Education implications of the Arizona anti-immigrant law

As angry protesters across the nation denounced Arizona’s anti-immigrant law on Saturday, the 26,000-member American Educational Research Association, meeting in Denver, announced that it would not hold any meetings in the state until the law was repealed.  The law requires local police to demand that anyone who looks suspicious prove that they are in the country legally. A third of Arizona’s population is Hispanic and two-thirds of that group was born in the U.S. AERA’s governing council has in the past held winter meetings and other scholarly gatherings in Arizona.

Kris Gutierrez, a University of Colorado, Boulder professor who is the organization’s president-elect and a native of Arizona, said “it’s possible that if we held meetings there and I didn’t have my license with me, I could be stopped and questioned.” Gutierrez said surveys of Hispanics conducted by the Pew Hispanic Center have documented a “real culture of fear of racial profiling and being deported” even before the law was passed.  She said she was concerned the law will discourage parents from going to their children’s schools and being involved in their education.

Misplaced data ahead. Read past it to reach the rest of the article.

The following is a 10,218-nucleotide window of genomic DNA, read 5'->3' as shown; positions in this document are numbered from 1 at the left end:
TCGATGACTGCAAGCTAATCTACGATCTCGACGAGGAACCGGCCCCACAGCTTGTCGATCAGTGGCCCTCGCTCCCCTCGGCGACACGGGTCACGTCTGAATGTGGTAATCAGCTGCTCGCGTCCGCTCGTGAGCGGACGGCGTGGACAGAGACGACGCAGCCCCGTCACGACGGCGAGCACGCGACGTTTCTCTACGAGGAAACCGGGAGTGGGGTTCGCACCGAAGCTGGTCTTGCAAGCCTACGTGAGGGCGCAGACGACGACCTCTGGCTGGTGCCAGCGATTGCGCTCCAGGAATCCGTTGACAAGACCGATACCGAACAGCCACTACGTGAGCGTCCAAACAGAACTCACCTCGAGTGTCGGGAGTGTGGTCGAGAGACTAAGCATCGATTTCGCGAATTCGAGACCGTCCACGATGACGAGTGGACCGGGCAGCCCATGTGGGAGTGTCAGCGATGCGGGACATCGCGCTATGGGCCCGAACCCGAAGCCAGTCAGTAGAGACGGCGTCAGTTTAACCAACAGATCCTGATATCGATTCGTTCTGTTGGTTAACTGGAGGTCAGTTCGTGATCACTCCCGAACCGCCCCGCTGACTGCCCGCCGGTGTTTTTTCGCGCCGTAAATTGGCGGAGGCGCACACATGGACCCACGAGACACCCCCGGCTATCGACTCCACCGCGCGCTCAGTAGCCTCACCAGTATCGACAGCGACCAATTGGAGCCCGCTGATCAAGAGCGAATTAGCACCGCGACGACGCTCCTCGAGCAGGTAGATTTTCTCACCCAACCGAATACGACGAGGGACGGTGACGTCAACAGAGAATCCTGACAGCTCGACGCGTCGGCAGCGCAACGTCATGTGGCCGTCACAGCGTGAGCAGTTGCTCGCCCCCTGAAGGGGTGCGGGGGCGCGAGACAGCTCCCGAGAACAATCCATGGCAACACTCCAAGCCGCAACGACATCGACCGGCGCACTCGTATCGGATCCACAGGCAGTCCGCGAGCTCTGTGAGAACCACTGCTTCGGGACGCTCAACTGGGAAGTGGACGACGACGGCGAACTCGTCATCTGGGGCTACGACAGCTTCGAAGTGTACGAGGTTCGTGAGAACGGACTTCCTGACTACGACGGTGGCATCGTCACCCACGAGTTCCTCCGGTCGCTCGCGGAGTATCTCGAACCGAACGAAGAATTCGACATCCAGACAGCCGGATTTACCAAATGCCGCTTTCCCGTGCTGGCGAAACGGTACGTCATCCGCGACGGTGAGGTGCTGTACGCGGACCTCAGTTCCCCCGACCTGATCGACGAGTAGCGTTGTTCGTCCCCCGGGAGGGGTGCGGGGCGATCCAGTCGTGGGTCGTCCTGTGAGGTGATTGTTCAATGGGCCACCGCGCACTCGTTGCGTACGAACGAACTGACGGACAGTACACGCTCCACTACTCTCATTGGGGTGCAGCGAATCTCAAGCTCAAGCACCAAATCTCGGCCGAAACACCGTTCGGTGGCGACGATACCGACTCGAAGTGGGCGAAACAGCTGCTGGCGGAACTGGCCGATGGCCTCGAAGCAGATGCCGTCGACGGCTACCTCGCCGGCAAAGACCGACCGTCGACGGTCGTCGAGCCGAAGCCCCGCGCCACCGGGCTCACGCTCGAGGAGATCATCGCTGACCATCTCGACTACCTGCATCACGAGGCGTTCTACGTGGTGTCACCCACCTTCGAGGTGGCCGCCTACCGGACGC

Angela Valenzuela, a professor at the University of Texas at Austin, said at a press conference that “we are here today to bring light to the importance of civil rights and human rights.” She said children will be “among the most harmed by this legislation,” which will add to their “sense of insecurity.” Patricia Gandara, a UCLA professor who is co-director of The Civil Rights Project, said the law was already disrupting a variety of research projects in Hispanic communities along the border and would deter Mexican students from enrolling legally in U.S. colleges and universities. “I’m very concerned that Arizona is turning into the new apartheid South.”

Richard Lee Colvin